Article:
New Year’s Day isn’t just any holiday in Rhode Island. It also marks one of the most consequential turning points in the state’s political history.
It was on New Year’s Day in 1935 that Governor T.F. Green and his allies carried out what became known as Rhode Island’s “Bloodless Revolution,” a seizure of state government by the Democratic Party that remains one of the most breathtaking power grabs in American history.
“It was perhaps the most dramatic session in Rhode Island’s legislative history as Democrats yesterday overthrew what they characterized a ‘Republican feudal system,'” the Associated Press declared in newspapers nationwide the next morning. “The 50-year-old Republican domination in this state is in shambles today,” the Christian Science Monitor agreed. The New York Times labeled it “a startling coup.”
To this day the Bloodless Revolution’s legacy is contested. The late former Gov. Bruce Sundlun, a Democrat, argued it “straightened us out politically, and gave us a good cabinet-style government, which continues today.” But former Coventry Rep. Nicholas Gorham, a Republican, complained that “Rhode Island’s Animal Farm began in 1935, with the ‘Bloodless Revolution.'”
Much of what actually transpired on that Depression-era New Year’s Day isn’t contested.
Rhode Island Democrats won big in the November 1934 elections, but they still didn’t have control of the state Senate, which was apportioned to give Republican-leaning rural areas a majority. When the new session began on Jan. 1, however, Democratic Lt. Gov. Robert Quinn refused to seat Republican senators elected in contested races – and lo and behold, a Democratic recount certified the Democrats the winners.
With Democrats in control of the Senate – and policemen guarding the doors of the chamber so Republican lawmakers couldn’t escape to deny Quinn a quorum – the party immediately passed laws transferring appointment power to the governor by repealing the Brayton Act, eliminating boards and offices that controlled Providence, replacing more than 80 state commissions with a small number of departments, and unseating the Republican-controlled Supreme Court.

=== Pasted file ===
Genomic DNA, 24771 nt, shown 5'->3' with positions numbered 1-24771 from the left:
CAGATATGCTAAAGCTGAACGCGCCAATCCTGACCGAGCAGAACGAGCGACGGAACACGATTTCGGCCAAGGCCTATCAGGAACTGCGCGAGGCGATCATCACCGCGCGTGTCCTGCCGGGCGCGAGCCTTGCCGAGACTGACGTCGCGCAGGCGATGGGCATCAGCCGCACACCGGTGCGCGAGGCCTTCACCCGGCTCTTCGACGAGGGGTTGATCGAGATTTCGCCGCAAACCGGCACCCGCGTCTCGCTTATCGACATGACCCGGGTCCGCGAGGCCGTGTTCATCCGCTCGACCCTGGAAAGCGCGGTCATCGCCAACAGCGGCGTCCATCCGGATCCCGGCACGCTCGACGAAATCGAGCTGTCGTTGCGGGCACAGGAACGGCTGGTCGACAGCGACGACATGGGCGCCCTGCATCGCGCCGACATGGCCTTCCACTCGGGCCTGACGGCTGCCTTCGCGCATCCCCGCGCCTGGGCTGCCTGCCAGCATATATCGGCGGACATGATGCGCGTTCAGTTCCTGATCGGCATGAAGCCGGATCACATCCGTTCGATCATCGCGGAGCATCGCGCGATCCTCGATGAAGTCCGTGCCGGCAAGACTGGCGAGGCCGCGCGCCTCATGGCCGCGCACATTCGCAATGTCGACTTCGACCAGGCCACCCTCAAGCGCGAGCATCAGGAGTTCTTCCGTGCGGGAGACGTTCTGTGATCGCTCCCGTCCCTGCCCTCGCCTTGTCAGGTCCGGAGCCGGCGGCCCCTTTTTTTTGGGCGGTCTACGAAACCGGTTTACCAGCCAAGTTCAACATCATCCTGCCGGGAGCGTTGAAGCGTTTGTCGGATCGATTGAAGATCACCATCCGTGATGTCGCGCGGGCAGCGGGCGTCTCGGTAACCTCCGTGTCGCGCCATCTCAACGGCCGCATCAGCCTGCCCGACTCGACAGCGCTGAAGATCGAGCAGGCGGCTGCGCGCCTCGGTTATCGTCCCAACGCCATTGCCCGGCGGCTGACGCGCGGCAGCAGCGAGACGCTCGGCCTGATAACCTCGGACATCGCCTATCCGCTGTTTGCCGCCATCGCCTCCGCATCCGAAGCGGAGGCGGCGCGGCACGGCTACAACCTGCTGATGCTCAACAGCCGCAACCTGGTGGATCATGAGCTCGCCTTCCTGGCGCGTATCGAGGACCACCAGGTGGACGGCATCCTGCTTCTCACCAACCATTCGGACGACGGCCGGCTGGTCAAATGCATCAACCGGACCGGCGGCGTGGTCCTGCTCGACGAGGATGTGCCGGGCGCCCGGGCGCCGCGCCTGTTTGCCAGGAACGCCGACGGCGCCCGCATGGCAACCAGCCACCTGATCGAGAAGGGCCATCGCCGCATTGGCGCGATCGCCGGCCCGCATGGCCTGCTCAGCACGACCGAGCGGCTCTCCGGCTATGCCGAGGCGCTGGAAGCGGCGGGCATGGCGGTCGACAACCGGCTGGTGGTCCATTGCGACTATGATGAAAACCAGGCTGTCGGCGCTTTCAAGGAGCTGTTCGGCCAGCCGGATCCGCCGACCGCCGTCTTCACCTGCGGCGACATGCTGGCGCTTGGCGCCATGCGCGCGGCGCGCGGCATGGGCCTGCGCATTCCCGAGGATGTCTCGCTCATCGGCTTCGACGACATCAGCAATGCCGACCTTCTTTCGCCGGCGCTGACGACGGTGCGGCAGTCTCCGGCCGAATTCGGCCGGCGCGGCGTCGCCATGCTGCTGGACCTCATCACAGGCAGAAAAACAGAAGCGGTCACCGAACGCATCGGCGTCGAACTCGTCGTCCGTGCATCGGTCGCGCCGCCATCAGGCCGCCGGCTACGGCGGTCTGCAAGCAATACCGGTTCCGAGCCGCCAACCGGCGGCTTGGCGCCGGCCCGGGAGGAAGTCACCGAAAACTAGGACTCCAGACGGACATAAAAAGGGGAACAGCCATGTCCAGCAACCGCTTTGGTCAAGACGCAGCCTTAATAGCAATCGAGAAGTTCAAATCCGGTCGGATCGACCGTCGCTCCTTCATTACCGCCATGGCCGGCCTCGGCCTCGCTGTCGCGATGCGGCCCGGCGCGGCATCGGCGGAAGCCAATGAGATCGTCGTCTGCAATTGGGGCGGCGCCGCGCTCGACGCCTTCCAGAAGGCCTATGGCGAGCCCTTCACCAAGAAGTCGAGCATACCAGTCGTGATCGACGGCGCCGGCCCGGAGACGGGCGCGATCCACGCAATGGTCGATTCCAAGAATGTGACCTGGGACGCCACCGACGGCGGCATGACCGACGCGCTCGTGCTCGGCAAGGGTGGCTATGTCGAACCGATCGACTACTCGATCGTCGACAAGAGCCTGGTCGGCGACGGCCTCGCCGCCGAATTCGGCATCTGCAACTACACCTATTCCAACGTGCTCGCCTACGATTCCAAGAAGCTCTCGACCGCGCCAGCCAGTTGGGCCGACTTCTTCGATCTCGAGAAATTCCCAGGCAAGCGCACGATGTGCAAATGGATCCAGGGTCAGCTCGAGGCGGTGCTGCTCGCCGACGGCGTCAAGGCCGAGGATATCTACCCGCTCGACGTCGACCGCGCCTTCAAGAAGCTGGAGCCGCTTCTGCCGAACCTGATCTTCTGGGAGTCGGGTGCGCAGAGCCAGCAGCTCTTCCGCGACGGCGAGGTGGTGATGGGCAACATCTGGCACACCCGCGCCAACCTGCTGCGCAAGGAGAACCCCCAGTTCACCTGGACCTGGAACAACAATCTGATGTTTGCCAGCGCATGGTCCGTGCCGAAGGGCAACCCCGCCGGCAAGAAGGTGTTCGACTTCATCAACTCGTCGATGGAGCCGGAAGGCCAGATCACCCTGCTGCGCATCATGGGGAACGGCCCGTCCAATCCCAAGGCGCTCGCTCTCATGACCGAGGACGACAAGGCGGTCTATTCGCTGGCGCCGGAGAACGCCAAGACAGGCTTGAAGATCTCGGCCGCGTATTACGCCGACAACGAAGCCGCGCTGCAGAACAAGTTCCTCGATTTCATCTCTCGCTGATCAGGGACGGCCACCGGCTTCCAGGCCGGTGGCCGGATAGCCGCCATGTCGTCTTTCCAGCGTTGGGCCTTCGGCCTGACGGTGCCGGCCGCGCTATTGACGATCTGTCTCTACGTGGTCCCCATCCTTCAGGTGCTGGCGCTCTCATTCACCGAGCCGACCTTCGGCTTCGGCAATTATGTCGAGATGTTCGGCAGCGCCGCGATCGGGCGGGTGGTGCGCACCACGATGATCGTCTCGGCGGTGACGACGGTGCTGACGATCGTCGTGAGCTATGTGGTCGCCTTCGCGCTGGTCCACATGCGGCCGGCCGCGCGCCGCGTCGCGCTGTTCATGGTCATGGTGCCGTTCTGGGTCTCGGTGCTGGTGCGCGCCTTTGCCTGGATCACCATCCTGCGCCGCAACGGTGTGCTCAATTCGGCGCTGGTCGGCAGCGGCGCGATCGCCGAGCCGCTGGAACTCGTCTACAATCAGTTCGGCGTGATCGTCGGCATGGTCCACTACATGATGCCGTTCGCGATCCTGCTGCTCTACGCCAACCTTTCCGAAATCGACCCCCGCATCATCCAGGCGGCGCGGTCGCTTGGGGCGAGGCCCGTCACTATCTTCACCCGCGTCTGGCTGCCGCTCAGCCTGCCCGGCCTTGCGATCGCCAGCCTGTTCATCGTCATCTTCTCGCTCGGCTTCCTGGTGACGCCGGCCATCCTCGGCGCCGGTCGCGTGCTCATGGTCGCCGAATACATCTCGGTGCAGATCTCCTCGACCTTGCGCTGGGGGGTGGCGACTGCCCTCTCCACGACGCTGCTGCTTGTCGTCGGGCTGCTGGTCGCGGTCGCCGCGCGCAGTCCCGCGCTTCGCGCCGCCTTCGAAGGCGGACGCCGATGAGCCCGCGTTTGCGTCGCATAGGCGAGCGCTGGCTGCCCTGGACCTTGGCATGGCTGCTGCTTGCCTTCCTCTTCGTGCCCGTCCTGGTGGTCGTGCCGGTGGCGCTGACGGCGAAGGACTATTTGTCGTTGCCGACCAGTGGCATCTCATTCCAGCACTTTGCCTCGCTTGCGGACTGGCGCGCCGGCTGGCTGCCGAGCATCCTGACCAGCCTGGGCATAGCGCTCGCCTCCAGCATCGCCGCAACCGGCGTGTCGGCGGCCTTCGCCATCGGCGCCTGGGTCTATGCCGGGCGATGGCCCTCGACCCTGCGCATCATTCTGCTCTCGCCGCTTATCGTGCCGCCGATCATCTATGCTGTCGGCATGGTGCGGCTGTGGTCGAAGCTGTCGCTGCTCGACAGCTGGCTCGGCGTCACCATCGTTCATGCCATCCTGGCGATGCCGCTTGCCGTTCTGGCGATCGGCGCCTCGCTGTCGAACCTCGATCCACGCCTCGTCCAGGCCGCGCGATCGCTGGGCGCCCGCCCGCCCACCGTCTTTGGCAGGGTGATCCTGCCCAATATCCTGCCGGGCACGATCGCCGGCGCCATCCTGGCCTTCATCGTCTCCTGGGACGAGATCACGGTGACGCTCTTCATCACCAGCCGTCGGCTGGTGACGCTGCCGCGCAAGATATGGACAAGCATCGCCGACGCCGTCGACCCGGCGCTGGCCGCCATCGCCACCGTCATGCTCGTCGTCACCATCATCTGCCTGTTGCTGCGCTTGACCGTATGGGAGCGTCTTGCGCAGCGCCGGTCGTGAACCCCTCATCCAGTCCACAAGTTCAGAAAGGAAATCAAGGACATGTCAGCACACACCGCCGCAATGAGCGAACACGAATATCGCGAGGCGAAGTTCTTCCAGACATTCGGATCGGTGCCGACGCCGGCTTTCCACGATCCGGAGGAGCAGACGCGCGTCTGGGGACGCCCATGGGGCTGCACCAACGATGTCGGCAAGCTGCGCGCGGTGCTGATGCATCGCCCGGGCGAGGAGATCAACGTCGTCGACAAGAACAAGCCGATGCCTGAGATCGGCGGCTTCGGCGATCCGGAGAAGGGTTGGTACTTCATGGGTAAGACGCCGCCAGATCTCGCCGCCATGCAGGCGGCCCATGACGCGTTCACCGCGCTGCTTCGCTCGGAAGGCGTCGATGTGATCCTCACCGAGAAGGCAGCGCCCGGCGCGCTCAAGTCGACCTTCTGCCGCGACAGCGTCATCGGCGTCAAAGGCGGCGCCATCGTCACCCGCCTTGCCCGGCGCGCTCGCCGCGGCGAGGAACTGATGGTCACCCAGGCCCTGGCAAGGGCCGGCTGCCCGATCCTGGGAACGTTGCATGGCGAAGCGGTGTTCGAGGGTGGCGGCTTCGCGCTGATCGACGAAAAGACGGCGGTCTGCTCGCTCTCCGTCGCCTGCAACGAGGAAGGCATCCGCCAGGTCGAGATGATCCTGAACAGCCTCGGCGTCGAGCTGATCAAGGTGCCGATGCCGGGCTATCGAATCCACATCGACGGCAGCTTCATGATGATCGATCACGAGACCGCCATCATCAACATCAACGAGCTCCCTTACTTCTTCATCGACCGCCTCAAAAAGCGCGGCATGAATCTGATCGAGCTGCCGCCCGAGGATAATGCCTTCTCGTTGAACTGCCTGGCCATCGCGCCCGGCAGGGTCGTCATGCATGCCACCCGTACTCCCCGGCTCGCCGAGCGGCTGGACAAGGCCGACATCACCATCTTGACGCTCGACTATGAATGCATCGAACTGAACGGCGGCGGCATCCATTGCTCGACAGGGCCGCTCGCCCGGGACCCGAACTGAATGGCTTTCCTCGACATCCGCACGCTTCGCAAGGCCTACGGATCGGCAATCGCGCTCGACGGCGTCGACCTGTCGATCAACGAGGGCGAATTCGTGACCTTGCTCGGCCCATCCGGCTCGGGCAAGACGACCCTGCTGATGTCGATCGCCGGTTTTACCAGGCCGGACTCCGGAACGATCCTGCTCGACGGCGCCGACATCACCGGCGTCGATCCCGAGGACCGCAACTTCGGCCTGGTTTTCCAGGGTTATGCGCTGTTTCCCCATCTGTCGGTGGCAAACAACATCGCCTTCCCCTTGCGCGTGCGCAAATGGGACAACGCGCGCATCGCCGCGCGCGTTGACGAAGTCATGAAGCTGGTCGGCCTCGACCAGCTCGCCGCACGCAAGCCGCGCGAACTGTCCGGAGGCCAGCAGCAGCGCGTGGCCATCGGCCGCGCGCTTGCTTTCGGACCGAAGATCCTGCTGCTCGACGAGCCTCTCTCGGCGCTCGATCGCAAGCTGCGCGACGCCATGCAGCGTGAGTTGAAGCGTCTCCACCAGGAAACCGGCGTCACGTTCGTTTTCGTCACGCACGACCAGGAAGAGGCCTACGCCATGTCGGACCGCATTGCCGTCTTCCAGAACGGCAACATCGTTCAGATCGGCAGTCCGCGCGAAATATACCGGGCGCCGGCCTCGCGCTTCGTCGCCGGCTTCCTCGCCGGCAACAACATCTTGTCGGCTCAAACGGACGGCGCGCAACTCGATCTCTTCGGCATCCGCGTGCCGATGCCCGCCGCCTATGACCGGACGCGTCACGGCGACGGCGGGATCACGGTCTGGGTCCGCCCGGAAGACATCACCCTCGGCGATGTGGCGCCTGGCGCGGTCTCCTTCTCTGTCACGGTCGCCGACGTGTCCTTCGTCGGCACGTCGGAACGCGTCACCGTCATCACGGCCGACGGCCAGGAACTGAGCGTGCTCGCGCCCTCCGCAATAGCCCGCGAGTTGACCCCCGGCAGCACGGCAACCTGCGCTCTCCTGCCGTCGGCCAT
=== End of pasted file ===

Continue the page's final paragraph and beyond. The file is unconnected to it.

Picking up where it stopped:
(The ousted Supreme Court justices agreed to accept their fates – in exchange for generous pensions.)
“The coup took hardball politics to a new level,” Maureen Moakley and Elmer Cornwell wrote in their 2001 history of Rhode Island politics. Led by men like General Charles “Boss” Brayton and U.S. Senator Nelson Aldrich, the Republican Party had controlled the state for decades by means fair and foul; now in one fell swoop, GOP hegemony was over.
Republicans were outraged: Colonel Robert McCormick, the legendary arch-conservative publisher of the Chicago Tribune, ordered one of the stars removed from the American flag because he felt Rhode Island no longer deserved its place in the union.
But that wasn’t the end of the story. “In one historic day Democrats had seized the long-sought prize and with high-sounding hopes launched a new phase of Rhode Island history,” future R.I. House Speaker Matthew Smith wrote in a 1973 edition of Rhode Island History [pdf]. But, he continued:
the Democratic Party failed to capitalize on its revolution and institute the program of reform it had promoted for so long. … Instead of following up on its initial reform impulse with a program for long-promised constitutional change and badly needed social welfare legislation, newly empowered legislators matched their Republican predecessors by indulging in a wild scramble for patronage and power. …
Rhode Island’s “bloodless revolution of 1935” was a profound step toward bringing the administration of state government into line with 20th-century standards. It provided the people of the state, for the first time, an open and responsive legislature able to act on a backlog of reforms gathering since the Progressive era. Unfortunately, the initial response of the Democratic party to the challenge left something to be desired. [A] utilities reform struggle split the party and promoted a patronage grab that deterred reform spirit. Failure to call a constitutional convention tarnished the entire proceedings, and the real victims were the people of Rhode Island.
The revolution’s policy consequences are debatable; its political consequences are not.
Rhode Island Republicans made gains in the 1938 elections, a tough year nationally for Democrats, by electing Gov. William Vanderbilt and taking back control of the House and Senate. But in 1940 the Democrats prevailed again: They took back control of the House, and have never lost it in the 72 years since; Republicans will hold only 6% of House seats in the new session, a record low. In the Senate the GOP held on until 1958, when the party lost control of the chamber for good.